The Egg's Department of Overreaching Claims has asked us to issue a formal apology.
Based on this paper by Miguel A. Granada, it appears that Christoph Rothmann, who had studied both theology and mathematics at Luther's own university in the 1570s, was not a crackpot at all. In his correspondence with Tycho Brahe (also a Lutheran, of course), Rothmann defended the heliocentrism of Copernicus against Brahe's hybrid geo-heliocentric theory. But beyond that, both men, along with Melanchthon's son-in-law Caspar Peucer, attempted a task that occupied many of the finest minds of the 17th century: to reconcile the newly powerful (because newly available) Christian Scriptures with the emerging conclusions of the natural sciences.
Both Brahe and Rothmann took for granted the reliability of the Bible. But they differed in their understanding of just what its "reliability" entailed. Rothmann argued for what is sometimes called God's "accomodation" of the Bible to human understanding:
Authority of Sacred Scripture is no obstacle [to heliocentrism]. It is not written solely for me and for you, but for all men; and it speaks after their capacity of understanding, as all Theologians declare in the exposition of the ﬁrst chapter of Genesis. Otherwise the moon would be, against all demonstrations of geometry, greater than all other stars.... God speaks accommodating Himself to the capacity of the Hebrews.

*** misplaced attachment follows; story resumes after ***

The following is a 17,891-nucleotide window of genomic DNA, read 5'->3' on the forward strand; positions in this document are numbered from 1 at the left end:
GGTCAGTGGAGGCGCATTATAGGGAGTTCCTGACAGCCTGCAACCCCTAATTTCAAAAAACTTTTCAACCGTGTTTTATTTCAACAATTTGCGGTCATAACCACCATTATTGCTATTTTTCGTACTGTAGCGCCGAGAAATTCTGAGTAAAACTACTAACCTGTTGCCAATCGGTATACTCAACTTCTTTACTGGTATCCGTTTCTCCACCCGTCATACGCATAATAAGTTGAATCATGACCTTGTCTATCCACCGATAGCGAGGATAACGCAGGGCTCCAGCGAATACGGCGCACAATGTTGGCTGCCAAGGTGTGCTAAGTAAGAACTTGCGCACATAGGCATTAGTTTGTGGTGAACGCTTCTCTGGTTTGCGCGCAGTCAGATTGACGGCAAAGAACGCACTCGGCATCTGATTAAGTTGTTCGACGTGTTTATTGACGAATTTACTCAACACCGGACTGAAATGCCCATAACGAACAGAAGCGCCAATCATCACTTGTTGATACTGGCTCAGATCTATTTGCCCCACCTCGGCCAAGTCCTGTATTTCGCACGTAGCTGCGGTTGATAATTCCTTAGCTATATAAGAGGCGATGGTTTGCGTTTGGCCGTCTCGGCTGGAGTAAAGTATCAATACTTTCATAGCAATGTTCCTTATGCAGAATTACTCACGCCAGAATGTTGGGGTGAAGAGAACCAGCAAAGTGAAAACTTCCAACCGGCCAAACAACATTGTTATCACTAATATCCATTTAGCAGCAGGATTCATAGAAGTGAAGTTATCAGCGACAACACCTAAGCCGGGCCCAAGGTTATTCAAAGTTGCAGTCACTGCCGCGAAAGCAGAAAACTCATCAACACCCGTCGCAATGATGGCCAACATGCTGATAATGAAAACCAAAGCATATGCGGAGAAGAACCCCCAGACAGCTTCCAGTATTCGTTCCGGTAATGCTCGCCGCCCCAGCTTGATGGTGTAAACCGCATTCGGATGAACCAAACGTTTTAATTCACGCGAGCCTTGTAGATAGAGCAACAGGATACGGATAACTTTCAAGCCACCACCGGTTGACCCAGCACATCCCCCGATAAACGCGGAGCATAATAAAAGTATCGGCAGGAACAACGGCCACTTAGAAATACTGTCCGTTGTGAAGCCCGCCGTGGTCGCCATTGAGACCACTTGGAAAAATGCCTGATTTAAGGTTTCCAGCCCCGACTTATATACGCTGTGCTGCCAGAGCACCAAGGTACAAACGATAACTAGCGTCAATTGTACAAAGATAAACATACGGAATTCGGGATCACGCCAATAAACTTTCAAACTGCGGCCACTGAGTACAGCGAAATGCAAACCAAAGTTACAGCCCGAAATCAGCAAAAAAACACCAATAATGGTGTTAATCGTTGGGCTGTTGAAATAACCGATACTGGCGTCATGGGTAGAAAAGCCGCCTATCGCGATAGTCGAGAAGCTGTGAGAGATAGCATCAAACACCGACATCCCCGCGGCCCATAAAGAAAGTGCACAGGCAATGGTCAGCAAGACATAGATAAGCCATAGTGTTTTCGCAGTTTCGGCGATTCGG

This does not mean that God dumbed it down for us mere mortals -- well, not exactly. It means that the Bible isn't a science textbook, and was never meant to be one. As Granada says:
Sustained by a long line of scholars stretching from Augustine to Rheticus and Calvin in the sixteenth century, the notion of divine accommodation to common knowledge also employed by Rothmann implied that the intention of the Bible was to teach mankind in matters pertaining to God’s will and his promise of human salvation, not to impart scientiﬁc knowledge on cosmological matters irrelevant to its principal end.
This seems obvious, really, to everyone except the Creationist whackjobs in Texas (and, as it happens, to Caspar Peucer -- but that's another story). Brahe himself embraced a limited accomodationism. But
... Rothmann went much further [than these other scholars] in conceiving of accommodation in the most absolute of terms; he therefore excluded the possibility of any relevance of Scripture whatsoever to cosmological matters.Now, this is indeed a radical stance by theological standards -- certainly by 17th-century standards, and to some degree even today. It needs to be qualified somewhat; as Granada says, for Rothmann Scripture did speak to "metascientific [and] metatheoretical questions, such as the encouragement or promotion of the quest for a scientific cosmology." In plain words, the Bible teaches us to love all truth, even when the truths it teaches are not scientific ones.
Rothmann, it seems, offers a reconciliation of the natural and theological sciences (or, if you must, of nature and revelation) which would make sense to many thoughtful readers even in the present day. He and his collocutors defy the popular caricature of Renaissance scientists struggling under the yoke of a superstitious religious establishment which denounced them all as witches. On the contrary, they appear to have embraced their religious faith with zeal -- even if it was sometimes, as befits not only scientists but all Christians -- a critical zeal.